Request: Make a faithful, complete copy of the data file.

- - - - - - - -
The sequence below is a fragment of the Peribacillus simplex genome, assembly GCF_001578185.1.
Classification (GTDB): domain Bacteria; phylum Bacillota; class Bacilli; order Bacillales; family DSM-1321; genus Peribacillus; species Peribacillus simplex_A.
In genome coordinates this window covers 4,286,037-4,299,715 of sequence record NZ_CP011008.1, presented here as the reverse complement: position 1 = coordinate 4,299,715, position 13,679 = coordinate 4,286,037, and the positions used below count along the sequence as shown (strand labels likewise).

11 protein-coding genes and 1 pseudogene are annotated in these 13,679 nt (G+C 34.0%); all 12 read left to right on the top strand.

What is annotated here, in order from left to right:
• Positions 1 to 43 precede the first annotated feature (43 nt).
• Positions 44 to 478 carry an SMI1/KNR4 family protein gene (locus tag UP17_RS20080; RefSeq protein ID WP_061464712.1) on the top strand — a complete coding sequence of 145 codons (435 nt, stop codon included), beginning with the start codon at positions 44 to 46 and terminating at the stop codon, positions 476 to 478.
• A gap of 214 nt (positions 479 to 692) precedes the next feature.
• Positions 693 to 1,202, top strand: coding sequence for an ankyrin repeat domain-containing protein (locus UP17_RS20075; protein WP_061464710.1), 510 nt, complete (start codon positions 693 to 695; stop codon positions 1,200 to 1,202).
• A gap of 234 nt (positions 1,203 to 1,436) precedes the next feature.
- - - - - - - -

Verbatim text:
The sequence below is a fragment of the Peribacillus simplex genome, assembly GCF_001578185.1.
Classification (GTDB): domain Bacteria; phylum Bacillota; class Bacilli; order Bacillales; family DSM-1321; genus Peribacillus; species Peribacillus simplex_A.
In genome coordinates this window covers 4,286,037-4,299,715 of sequence record NZ_CP011008.1, presented here as the reverse complement: position 1 = coordinate 4,299,715, position 13,679 = coordinate 4,286,037, and the positions used below count along the sequence as shown (strand labels likewise).

11 protein-coding genes and 1 pseudogene are annotated in these 13,679 nt (G+C 34.0%); all 12 read left to right on the top strand.

What is annotated here, in order from left to right:
• Positions 1 to 43 precede the first annotated feature (43 nt).
• Positions 44 to 478 carry an SMI1/KNR4 family protein gene (locus tag UP17_RS20080; RefSeq protein ID WP_061464712.1) on the top strand — a complete coding sequence of 145 codons (435 nt, stop codon included), beginning with the start codon at positions 44 to 46 and terminating at the stop codon, positions 476 to 478.
• A gap of 214 nt (positions 479 to 692) precedes the next feature.
• Positions 693 to 1,202, top strand: coding sequence for an ankyrin repeat domain-containing protein (locus UP17_RS20075; protein WP_061464710.1), 510 nt, complete (start codon positions 693 to 695; stop codon positions 1,200 to 1,202).
• A gap of 234 nt (positions 1,203 to 1,436) precedes the next feature.